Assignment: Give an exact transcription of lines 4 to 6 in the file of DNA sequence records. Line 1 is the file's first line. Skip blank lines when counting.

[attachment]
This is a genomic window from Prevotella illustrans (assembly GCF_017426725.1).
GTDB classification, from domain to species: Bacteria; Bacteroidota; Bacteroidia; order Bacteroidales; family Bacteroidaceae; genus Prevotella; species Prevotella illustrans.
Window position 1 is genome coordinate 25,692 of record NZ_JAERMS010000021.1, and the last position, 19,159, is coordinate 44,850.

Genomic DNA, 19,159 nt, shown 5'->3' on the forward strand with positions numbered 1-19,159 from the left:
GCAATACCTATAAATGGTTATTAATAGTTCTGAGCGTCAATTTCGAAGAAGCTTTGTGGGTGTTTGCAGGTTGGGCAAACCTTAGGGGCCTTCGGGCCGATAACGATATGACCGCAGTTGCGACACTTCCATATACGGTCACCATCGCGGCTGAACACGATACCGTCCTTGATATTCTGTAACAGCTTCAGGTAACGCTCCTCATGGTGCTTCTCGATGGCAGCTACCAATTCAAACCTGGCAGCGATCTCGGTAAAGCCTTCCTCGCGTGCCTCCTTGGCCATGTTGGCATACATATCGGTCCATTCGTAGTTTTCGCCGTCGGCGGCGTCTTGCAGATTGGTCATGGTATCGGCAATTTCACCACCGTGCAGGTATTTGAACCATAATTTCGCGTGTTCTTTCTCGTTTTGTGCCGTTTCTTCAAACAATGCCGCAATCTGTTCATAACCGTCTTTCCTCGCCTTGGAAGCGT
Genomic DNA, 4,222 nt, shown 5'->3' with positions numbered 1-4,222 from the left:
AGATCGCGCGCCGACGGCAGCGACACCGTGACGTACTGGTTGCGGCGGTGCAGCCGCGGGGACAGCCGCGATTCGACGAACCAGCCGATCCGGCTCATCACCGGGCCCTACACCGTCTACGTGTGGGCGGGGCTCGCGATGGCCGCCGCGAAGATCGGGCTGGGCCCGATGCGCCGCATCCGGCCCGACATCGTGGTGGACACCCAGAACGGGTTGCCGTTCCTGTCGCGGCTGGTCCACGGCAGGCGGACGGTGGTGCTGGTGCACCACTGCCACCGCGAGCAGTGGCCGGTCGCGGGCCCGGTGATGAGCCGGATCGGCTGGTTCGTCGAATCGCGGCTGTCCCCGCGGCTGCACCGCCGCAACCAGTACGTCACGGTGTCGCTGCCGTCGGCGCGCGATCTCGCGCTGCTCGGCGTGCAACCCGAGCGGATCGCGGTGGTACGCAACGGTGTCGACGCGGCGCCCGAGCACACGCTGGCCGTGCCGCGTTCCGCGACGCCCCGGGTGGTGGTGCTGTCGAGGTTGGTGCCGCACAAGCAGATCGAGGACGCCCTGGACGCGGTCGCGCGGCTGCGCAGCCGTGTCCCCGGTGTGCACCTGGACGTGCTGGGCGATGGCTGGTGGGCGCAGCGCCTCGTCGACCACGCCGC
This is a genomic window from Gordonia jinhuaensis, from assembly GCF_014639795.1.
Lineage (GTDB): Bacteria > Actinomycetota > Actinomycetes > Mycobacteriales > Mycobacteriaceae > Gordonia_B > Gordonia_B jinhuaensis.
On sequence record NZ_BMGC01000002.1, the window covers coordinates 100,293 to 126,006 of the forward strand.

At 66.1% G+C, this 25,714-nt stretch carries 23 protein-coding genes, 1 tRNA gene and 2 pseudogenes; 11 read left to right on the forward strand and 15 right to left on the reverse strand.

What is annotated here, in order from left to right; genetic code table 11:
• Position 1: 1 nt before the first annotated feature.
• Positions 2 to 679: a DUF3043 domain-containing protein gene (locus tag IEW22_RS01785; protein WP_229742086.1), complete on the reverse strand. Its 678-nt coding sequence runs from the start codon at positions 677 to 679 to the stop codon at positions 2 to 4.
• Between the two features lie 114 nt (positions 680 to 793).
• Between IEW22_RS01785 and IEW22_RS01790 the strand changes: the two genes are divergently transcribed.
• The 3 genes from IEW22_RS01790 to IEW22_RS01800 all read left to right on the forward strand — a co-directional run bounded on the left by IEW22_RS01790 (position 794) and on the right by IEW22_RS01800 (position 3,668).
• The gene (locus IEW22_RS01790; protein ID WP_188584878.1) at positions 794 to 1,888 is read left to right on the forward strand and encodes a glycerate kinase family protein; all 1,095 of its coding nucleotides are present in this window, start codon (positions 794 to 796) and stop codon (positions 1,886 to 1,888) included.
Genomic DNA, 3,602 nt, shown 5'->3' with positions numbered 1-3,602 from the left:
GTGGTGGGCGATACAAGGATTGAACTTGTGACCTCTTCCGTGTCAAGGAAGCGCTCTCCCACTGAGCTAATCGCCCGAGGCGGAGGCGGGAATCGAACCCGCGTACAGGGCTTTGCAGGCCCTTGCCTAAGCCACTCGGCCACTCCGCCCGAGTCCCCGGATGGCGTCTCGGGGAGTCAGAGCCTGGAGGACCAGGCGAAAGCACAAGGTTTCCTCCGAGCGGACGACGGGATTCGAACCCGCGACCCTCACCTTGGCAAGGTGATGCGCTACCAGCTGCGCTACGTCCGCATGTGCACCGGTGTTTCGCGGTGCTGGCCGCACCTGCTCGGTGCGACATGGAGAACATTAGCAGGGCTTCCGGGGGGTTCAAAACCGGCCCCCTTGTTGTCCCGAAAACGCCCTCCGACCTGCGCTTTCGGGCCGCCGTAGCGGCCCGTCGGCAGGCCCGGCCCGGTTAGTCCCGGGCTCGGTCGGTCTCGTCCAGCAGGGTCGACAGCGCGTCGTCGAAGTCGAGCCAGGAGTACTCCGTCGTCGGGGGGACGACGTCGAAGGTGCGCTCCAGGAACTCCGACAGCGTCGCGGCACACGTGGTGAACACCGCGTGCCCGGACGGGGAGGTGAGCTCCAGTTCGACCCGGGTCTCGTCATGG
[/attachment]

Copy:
Genomic DNA, 19,159 nt, shown 5'->3' on the forward strand with positions numbered 1-19,159 from the left:
GCAATACCTATAAATGGTTATTAATAGTTCTGAGCGTCAATTTCGAAGAAGCTTTGTGGGTGTTTGCAGGTTGGGCAAACCTTAGGGGCCTTCGGGCCGATAACGATATGACCGCAGTTGCGACACTTCCATATACGGTCACCATCGCGGCTGAACACGATACCGTCCTTGATATTCTGTAACAGCTTCAGGTAACGCTCCTCATGGTGCTTCTCGATGGCAGCTACCAATTCAAACCTGGCAGCGATCTCGGTAAAGCCTTCCTCGCGTGCCTCCTTGGCCATGTTGGCATACATATCGGTCCATTCGTAGTTTTCGCCGTCGGCGGCGTCTTGCAGATTGGTCATGGTATCGGCAATTTCACCACCGTGCAGGTATTTGAACCATAATTTCGCGTGTTCTTTCTCGTTTTGTGCCGTTTCTTCAAACAATGCCGCAATCTGTTCATAACCGTCTTTCCTCGCCTTGGAAGCGT
Genomic DNA, 4,222 nt, shown 5'->3' with positions numbered 1-4,222 from the left: